have trouble managing the pentagon and bring in any reforms he might want to do. it sets up the idea, is this going to be business as usual? it is an unprecedented move to filibuster a defense nominee in the area of national security. first time it's ever happened. but could this be the norm? >> let's talk about senator john mccain who heightened a few issues here the republicans have with chuck hagel. >> to be honest with you, it goes back to, there's a lot of ill-will towards senator hagel because when he was a republican, he attacked president bush mercilessly, at one point said he was the worst president since herbert hoover, said that the surge was the worst blunder since the vietnam war, which is nonsense. and was very anti-his own party and people. people don't forget that. you can disagree but if you're disagreeable, people don't forget that. >> what do you think is the gop's strategy here and is there a sense at all that they might be creating more bad p.r. for the party because hagel appears to be on his way to being confirmed anyway? you heard david saying that they're jus
it through the bureaucracies of the pentagon. america needs chuck as our secretary of defense to bring our troops home and keep our military the strongest in the world. sergeant hagel was an american hero. when so many americans were dodging the draft he volunteered to serve in vietnam. the draft board gave him the option to return to college but chuck refused. he said i think the best thing for me is to go in the army. it may not be the best thing for the army but i think that's the way to get all this straightened out. yfsz the oldest of four boys, he said, my sphawr passed away and i just was not coming together the way i should. there was a war going on in vietnam, i felt a sense of some responsibility so i said no, i think it's time to go. and so i volunteered for the draft. went in the army and celebrated my 21st birthday in white sands missile range. and chuck didn't serve in a safe bullet. when assigned to germany he volunteered for vietnam and saw the horrors of war as an infrant fantdry sergeant. he hand his brother tom are the only known american brothers to serve side by side i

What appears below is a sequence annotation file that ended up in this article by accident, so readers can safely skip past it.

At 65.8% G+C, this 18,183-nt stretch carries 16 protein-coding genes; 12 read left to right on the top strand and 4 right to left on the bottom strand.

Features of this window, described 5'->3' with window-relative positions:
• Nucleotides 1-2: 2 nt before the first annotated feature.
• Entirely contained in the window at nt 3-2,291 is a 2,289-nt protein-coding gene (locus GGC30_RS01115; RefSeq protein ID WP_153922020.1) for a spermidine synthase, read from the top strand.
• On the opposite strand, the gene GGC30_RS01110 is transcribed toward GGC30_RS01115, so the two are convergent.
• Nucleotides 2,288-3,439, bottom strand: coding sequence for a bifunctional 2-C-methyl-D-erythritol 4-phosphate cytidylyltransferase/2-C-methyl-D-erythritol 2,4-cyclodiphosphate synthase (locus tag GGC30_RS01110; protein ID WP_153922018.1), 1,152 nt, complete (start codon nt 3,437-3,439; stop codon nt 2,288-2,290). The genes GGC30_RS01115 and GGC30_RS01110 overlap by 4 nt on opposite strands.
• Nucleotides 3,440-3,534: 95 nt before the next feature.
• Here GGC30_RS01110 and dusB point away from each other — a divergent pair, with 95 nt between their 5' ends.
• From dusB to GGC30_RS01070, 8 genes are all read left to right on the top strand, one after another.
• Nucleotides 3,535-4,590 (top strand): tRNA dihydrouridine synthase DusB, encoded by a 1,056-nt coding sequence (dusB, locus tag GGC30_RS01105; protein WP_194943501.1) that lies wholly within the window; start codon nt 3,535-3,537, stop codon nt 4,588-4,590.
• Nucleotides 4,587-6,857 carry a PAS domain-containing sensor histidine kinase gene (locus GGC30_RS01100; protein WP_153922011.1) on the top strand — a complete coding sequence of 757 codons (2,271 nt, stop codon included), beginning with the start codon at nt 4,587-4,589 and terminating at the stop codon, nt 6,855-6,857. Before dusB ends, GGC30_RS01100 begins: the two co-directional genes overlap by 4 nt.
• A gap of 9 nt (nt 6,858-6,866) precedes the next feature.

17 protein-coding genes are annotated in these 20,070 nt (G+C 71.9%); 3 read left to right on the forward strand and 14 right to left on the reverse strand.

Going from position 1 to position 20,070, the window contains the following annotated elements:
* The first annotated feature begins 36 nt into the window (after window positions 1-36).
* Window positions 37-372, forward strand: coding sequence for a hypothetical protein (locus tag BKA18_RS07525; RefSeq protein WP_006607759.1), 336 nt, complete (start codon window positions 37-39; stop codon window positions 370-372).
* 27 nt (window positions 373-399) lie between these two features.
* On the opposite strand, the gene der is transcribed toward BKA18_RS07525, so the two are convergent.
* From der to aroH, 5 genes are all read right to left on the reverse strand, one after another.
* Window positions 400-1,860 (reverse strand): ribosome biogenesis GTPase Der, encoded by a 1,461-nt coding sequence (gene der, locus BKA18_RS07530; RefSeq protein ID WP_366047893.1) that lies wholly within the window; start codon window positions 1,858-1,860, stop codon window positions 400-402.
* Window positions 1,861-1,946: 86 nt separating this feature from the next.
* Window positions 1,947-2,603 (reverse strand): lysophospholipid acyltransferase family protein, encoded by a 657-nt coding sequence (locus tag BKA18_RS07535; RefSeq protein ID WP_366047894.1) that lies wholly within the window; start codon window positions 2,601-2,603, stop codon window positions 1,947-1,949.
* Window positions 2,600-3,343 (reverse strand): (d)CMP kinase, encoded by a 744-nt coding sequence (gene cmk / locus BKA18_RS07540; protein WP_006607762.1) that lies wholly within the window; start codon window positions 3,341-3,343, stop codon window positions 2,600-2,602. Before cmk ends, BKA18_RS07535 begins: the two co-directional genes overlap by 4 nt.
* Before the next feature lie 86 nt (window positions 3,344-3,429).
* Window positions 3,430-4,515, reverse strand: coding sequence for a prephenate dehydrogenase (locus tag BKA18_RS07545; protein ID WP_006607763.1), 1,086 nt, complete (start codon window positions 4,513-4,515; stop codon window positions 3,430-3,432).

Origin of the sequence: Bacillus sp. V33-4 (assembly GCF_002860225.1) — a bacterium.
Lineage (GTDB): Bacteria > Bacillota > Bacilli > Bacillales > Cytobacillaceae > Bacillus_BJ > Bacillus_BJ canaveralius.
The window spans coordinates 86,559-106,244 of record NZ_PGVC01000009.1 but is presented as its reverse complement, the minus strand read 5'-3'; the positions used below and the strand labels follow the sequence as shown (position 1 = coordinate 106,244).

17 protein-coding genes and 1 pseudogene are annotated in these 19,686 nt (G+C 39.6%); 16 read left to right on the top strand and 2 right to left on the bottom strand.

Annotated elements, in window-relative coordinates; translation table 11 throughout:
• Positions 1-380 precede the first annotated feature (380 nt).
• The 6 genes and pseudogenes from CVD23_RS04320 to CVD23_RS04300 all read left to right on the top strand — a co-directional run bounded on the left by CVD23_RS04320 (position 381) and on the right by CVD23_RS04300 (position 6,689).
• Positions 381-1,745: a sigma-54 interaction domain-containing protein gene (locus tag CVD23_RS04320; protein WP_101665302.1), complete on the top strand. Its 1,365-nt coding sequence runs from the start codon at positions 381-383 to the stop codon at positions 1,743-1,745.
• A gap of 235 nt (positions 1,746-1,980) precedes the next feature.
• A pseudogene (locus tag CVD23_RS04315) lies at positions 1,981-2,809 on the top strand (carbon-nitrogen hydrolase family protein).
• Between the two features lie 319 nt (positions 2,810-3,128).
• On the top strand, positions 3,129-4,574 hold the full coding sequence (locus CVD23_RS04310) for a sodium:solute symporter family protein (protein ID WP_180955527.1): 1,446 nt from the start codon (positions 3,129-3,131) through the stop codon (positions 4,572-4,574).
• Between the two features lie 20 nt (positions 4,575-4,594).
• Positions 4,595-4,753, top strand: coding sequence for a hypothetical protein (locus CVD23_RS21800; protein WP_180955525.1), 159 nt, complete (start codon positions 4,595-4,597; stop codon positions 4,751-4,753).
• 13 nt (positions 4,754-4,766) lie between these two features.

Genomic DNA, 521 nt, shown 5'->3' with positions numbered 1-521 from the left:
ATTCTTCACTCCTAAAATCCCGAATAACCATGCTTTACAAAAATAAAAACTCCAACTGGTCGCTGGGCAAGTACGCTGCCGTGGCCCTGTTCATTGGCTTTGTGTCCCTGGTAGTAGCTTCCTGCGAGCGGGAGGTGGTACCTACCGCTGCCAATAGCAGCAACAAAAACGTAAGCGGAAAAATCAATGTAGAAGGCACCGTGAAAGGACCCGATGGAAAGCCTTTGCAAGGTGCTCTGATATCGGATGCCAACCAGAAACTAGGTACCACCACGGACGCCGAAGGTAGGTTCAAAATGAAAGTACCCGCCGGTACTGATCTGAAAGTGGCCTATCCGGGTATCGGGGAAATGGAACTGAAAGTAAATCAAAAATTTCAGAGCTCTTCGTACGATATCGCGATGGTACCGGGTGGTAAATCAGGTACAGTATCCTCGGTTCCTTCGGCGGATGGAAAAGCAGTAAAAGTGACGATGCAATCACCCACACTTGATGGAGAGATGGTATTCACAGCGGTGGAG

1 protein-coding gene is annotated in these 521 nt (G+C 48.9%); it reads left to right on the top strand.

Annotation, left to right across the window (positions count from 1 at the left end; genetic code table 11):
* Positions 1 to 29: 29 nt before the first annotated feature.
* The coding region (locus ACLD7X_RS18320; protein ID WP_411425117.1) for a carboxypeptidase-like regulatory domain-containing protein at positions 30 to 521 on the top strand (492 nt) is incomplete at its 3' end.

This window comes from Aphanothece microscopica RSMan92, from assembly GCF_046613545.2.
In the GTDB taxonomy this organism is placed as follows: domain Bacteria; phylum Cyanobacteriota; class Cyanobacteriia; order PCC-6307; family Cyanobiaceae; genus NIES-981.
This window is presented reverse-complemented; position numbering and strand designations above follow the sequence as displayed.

wasn't just sitting in leavenworth, she had a network of old colleagues for the pentagon bureaucracy he's reaching out to them he cultivates this woman in the white house named megan sullivan whose president bush's chief adviser on iraq and the national security council. he sees that she is kind of labor and on the existing policy and cultivates. he's a three-star general from fort leave